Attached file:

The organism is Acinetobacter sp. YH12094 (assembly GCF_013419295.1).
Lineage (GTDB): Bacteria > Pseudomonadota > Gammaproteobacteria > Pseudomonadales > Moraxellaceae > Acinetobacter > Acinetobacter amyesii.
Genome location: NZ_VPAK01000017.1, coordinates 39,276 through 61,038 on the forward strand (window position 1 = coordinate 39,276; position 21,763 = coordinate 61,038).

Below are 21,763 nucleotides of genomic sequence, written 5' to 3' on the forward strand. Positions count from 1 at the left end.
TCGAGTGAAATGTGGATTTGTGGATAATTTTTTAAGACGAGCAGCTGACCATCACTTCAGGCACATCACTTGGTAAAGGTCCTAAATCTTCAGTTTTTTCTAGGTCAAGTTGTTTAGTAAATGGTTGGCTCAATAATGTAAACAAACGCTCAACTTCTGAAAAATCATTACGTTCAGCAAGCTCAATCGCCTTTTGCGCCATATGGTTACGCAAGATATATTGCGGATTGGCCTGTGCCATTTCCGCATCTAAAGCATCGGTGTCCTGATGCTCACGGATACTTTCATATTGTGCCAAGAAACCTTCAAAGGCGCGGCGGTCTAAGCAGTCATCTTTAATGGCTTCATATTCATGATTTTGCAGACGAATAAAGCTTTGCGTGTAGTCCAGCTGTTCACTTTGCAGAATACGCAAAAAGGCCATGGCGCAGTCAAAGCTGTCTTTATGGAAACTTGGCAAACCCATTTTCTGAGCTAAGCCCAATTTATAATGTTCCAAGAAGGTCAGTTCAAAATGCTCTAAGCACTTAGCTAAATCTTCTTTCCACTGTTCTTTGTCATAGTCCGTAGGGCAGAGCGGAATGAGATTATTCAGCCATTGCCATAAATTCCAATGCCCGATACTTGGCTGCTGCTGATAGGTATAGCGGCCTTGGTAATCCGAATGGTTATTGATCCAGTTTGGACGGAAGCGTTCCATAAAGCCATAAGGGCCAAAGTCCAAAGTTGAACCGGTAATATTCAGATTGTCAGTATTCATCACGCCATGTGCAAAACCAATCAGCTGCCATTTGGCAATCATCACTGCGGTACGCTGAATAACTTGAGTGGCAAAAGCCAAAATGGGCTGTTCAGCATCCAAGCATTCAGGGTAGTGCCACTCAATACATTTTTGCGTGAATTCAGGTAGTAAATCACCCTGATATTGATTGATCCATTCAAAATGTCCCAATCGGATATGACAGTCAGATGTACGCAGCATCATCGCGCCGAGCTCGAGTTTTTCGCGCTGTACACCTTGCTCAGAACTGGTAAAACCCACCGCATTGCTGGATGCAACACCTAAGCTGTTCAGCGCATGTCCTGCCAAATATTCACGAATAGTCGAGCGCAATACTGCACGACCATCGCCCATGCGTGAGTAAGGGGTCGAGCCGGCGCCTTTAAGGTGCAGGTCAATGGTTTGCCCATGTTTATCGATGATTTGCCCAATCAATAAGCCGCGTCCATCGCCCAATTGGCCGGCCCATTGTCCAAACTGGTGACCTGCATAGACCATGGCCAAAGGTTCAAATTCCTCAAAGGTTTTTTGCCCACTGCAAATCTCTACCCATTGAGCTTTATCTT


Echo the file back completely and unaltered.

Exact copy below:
The organism is Acinetobacter sp. YH12094 (assembly GCF_013419295.1).
Lineage (GTDB): Bacteria > Pseudomonadota > Gammaproteobacteria > Pseudomonadales > Moraxellaceae > Acinetobacter > Acinetobacter amyesii.
Genome location: NZ_VPAK01000017.1, coordinates 39,276 through 61,038 on the forward strand (window position 1 = coordinate 39,276; position 21,763 = coordinate 61,038).

Below are 21,763 nucleotides of genomic sequence, written 5' to 3' on the forward strand. Positions count from 1 at the left end.
TCGAGTGAAATGTGGATTTGTGGATAATTTTTTAAGACGAGCAGCTGACCATCACTTCAGGCACATCACTTGGTAAAGGTCCTAAATCTTCAGTTTTTTCTAGGTCAAGTTGTTTAGTAAATGGTTGGCTCAATAATGTAAACAAACGCTCAACTTCTGAAAAATCATTACGTTCAGCAAGCTCAATCGCCTTTTGCGCCATATGGTTACGCAAGATATATTGCGGATTGGCCTGTGCCATTTCCGCATCTAAAGCATCGGTGTCCTGATGCTCACGGATACTTTCATATTGTGCCAAGAAACCTTCAAAGGCGCGGCGGTCTAAGCAGTCATCTTTAATGGCTTCATATTCATGATTTTGCAGACGAATAAAGCTTTGCGTGTAGTCCAGCTGTTCACTTTGCAGAATACGCAAAAAGGCCATGGCGCAGTCAAAGCTGTCTTTATGGAAACTTGGCAAACCCATTTTCTGAGCTAAGCCCAATTTATAATGTTCCAAGAAGGTCAGTTCAAAATGCTCTAAGCACTTAGCTAAATCTTCTTTCCACTGTTCTTTGTCATAGTCCGTAGGGCAGAGCGGAATGAGATTATTCAGCCATTGCCATAAATTCCAATGCCCGATACTTGGCTGCTGCTGATAGGTATAGCGGCCTTGGTAATCCGAATGGTTATTGATCCAGTTTGGACGGAAGCGTTCCATAAAGCCATAAGGGCCAAAGTCCAAAGTTGAACCGGTAATATTCAGATTGTCAGTATTCATCACGCCATGTGCAAAACCAATCAGCTGCCATTTGGCAATCATCACTGCGGTACGCTGAATAACTTGAGTGGCAAAAGCCAAAATGGGCTGTTCAGCATCCAAGCATTCAGGGTAGTGCCACTCAATACATTTTTGCGTGAATTCAGGTAGTAAATCACCCTGATATTGATTGATCCATTCAAAATGTCCCAATCGGATATGACAGTCAGATGTACGCAGCATCATCGCGCCGAGCTCGAGTTTTTCGCGCTGTACACCTTGCTCAGAACTGGTAAAACCCACCGCATTGCTGGATGCAACACCTAAGCTGTTCAGCGCATGTCCTGCCAAATATTCACGAATAGTCGAGCGCAATACTGCACGACCATCGCCCATGCGTGAGTAAGGGGTCGAGCCGGCGCCTTTAAGGTGCAGGTCAATGGTTTGCCCATGTTTATCGATGATTTGCCCAATCAATAAGCCGCGTCCATCGCCCAATTGGCCGGCCCATTGTCCAAACTGGTGACCTGCATAGACCATGGCCAAAGGTTCAAATTCCTCAAAGGTTTTTTGCCCACTGCAAATCTCTACCCATTGAGCTTTATCTT